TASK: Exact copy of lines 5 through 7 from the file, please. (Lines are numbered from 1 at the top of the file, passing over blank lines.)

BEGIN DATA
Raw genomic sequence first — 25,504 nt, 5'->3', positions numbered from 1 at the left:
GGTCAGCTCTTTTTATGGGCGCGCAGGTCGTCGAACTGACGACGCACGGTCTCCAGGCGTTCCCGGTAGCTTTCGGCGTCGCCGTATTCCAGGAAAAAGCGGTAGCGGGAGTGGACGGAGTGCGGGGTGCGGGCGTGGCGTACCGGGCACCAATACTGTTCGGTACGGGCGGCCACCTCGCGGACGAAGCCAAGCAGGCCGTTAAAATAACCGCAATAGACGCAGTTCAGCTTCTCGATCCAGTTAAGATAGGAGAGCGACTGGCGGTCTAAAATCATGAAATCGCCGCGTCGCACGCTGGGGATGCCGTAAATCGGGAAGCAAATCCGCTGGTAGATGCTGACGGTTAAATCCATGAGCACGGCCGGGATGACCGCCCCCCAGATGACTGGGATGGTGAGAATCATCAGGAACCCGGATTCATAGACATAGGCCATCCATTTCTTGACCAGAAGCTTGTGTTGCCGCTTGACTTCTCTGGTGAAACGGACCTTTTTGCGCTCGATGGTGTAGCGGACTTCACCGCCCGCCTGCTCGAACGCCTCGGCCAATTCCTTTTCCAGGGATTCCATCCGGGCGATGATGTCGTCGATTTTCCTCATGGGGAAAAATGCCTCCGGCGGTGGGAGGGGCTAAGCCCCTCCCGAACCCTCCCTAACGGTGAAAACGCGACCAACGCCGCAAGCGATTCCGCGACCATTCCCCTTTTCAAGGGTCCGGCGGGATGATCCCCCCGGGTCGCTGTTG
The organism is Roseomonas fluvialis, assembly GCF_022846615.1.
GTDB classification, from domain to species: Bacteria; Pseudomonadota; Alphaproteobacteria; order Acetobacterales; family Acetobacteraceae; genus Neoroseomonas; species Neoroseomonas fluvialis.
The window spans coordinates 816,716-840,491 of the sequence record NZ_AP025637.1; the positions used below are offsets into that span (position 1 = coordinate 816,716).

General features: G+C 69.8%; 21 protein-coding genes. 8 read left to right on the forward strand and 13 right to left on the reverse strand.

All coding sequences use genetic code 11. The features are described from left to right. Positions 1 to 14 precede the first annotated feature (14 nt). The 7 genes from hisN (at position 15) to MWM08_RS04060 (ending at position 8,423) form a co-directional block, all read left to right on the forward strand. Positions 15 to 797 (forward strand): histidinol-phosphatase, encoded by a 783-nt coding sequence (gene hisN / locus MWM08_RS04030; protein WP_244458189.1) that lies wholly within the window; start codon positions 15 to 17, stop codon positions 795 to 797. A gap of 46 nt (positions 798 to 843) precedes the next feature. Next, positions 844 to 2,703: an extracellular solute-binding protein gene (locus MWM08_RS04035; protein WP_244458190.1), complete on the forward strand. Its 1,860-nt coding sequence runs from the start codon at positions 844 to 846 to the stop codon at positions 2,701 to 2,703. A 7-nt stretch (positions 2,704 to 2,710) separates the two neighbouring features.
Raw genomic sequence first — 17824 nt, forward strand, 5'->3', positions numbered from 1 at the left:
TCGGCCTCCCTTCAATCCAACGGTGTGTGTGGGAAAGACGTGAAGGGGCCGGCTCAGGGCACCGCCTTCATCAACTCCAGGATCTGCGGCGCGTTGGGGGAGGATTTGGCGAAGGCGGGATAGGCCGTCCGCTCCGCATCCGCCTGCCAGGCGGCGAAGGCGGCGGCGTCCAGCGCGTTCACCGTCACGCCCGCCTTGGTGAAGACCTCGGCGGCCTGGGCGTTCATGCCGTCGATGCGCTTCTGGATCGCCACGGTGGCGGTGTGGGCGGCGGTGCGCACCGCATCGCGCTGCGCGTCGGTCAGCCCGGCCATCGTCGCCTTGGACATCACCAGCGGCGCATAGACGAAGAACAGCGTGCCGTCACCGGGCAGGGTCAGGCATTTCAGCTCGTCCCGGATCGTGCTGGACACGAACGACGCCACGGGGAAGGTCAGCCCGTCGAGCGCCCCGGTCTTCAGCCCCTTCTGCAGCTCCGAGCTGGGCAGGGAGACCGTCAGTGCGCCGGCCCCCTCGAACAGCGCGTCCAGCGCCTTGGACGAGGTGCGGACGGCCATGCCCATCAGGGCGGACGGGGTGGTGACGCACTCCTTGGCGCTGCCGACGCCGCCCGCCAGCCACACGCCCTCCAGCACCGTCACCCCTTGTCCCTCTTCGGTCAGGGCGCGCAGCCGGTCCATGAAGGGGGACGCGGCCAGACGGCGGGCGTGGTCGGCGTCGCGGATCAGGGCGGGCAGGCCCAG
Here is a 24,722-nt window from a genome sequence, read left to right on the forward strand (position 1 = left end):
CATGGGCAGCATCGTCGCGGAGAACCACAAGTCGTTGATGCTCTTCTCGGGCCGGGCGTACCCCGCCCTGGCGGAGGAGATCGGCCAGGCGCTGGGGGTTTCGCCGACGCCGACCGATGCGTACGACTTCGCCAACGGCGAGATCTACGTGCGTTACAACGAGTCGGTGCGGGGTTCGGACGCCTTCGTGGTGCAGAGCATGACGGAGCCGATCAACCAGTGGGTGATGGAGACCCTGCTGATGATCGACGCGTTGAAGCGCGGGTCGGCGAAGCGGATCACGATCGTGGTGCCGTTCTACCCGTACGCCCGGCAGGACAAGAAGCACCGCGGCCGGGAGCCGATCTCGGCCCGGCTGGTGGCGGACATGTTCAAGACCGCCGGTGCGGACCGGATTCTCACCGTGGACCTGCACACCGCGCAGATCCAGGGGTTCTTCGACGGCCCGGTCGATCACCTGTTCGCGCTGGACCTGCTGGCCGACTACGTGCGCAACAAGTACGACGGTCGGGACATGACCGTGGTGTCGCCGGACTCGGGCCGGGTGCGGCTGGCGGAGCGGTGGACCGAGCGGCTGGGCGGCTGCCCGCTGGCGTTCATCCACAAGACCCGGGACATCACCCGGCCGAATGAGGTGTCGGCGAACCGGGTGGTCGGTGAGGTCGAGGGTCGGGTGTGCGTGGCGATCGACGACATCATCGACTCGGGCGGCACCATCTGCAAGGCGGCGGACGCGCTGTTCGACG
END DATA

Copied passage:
The window spans coordinates 816,716-840,491 of the sequence record NZ_AP025637.1; the positions used below are offsets into that span (position 1 = coordinate 816,716).

General features: G+C 69.8%; 21 protein-coding genes. 8 read left to right on the forward strand and 13 right to left on the reverse strand.

All coding sequences use genetic code 11. The features are described from left to right. Positions 1 to 14 precede the first annotated feature (14 nt). The 7 genes from hisN (at position 15) to MWM08_RS04060 (ending at position 8,423) form a co-directional block, all read left to right on the forward strand. Positions 15 to 797 (forward strand): histidinol-phosphatase, encoded by a 783-nt coding sequence (gene hisN / locus MWM08_RS04030; protein WP_244458189.1) that lies wholly within the window; start codon positions 15 to 17, stop codon positions 795 to 797. A gap of 46 nt (positions 798 to 843) precedes the next feature. Next, positions 844 to 2,703: an extracellular solute-binding protein gene (locus MWM08_RS04035; protein WP_244458190.1), complete on the forward strand. Its 1,860-nt coding sequence runs from the start codon at positions 844 to 846 to the stop codon at positions 2,701 to 2,703. A 7-nt stretch (positions 2,704 to 2,710) separates the two neighbouring features.